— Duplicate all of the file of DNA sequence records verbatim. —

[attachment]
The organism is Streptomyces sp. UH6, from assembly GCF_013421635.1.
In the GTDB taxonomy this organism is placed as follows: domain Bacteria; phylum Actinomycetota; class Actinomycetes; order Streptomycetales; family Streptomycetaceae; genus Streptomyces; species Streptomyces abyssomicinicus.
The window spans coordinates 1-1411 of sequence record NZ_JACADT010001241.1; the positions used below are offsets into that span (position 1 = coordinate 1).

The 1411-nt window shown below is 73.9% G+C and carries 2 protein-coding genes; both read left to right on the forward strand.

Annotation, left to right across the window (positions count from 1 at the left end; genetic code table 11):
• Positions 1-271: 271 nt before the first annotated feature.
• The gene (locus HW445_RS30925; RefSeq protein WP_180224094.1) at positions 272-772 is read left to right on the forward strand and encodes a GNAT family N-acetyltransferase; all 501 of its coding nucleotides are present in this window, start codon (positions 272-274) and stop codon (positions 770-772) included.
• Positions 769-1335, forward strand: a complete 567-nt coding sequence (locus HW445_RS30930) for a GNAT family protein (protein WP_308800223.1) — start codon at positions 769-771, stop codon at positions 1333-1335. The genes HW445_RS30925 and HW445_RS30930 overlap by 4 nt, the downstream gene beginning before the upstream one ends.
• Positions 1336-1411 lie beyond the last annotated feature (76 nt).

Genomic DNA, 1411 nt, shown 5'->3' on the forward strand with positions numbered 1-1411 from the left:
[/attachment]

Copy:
The organism is Streptomyces sp. UH6, from assembly GCF_013421635.1.
In the GTDB taxonomy this organism is placed as follows: domain Bacteria; phylum Actinomycetota; class Actinomycetes; order Streptomycetales; family Streptomycetaceae; genus Streptomyces; species Streptomyces abyssomicinicus.
The window spans coordinates 1-1411 of sequence record NZ_JACADT010001241.1; the positions used below are offsets into that span (position 1 = coordinate 1).

The 1411-nt window shown below is 73.9% G+C and carries 2 protein-coding genes; both read left to right on the forward strand.

Annotation, left to right across the window (positions count from 1 at the left end; genetic code table 11):
• Positions 1-271: 271 nt before the first annotated feature.
• The gene (locus HW445_RS30925; RefSeq protein WP_180224094.1) at positions 272-772 is read left to right on the forward strand and encodes a GNAT family N-acetyltransferase; all 501 of its coding nucleotides are present in this window, start codon (positions 272-274) and stop codon (positions 770-772) included.
• Positions 769-1335, forward strand: a complete 567-nt coding sequence (locus HW445_RS30930) for a GNAT family protein (protein WP_308800223.1) — start codon at positions 769-771, stop codon at positions 1333-1335. The genes HW445_RS30925 and HW445_RS30930 overlap by 4 nt, the downstream gene beginning before the upstream one ends.
• Positions 1336-1411 lie beyond the last annotated feature (76 nt).

Genomic DNA, 1411 nt, shown 5'->3' on the forward strand with positions numbered 1-1411 from the left: